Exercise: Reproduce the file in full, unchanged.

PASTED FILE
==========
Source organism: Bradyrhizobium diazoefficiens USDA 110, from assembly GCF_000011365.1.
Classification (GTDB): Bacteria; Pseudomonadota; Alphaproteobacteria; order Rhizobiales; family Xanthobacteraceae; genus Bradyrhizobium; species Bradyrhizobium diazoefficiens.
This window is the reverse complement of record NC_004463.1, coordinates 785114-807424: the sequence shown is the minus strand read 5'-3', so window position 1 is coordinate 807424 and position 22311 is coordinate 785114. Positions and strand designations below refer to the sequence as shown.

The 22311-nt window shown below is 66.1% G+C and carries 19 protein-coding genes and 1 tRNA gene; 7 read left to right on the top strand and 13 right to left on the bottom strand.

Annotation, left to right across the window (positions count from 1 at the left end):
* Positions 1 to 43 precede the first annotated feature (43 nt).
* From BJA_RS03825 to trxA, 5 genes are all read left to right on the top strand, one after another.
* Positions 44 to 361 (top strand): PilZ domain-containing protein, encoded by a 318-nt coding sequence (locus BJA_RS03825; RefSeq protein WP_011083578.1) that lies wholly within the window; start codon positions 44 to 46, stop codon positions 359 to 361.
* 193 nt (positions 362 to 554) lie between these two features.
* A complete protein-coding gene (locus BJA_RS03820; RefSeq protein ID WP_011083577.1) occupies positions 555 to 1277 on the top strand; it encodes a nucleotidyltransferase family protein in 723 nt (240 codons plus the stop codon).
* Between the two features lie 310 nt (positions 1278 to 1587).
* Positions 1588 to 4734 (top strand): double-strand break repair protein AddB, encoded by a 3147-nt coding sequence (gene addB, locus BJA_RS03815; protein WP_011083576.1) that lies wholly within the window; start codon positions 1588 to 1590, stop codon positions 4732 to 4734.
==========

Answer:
Source organism: Bradyrhizobium diazoefficiens USDA 110, from assembly GCF_000011365.1.
Classification (GTDB): Bacteria; Pseudomonadota; Alphaproteobacteria; order Rhizobiales; family Xanthobacteraceae; genus Bradyrhizobium; species Bradyrhizobium diazoefficiens.
This window is the reverse complement of record NC_004463.1, coordinates 785114-807424: the sequence shown is the minus strand read 5'-3', so window position 1 is coordinate 807424 and position 22311 is coordinate 785114. Positions and strand designations below refer to the sequence as shown.

The 22311-nt window shown below is 66.1% G+C and carries 19 protein-coding genes and 1 tRNA gene; 7 read left to right on the top strand and 13 right to left on the bottom strand.

Annotation, left to right across the window (positions count from 1 at the left end):
* Positions 1 to 43 precede the first annotated feature (43 nt).
* From BJA_RS03825 to trxA, 5 genes are all read left to right on the top strand, one after another.
* Positions 44 to 361 (top strand): PilZ domain-containing protein, encoded by a 318-nt coding sequence (locus BJA_RS03825; RefSeq protein WP_011083578.1) that lies wholly within the window; start codon positions 44 to 46, stop codon positions 359 to 361.
* 193 nt (positions 362 to 554) lie between these two features.
* A complete protein-coding gene (locus BJA_RS03820; RefSeq protein ID WP_011083577.1) occupies positions 555 to 1277 on the top strand; it encodes a nucleotidyltransferase family protein in 723 nt (240 codons plus the stop codon).
* Between the two features lie 310 nt (positions 1278 to 1587).
* Positions 1588 to 4734 (top strand): double-strand break repair protein AddB, encoded by a 3147-nt coding sequence (gene addB, locus BJA_RS03815; protein WP_011083576.1) that lies wholly within the window; start codon positions 1588 to 1590, stop codon positions 4732 to 4734.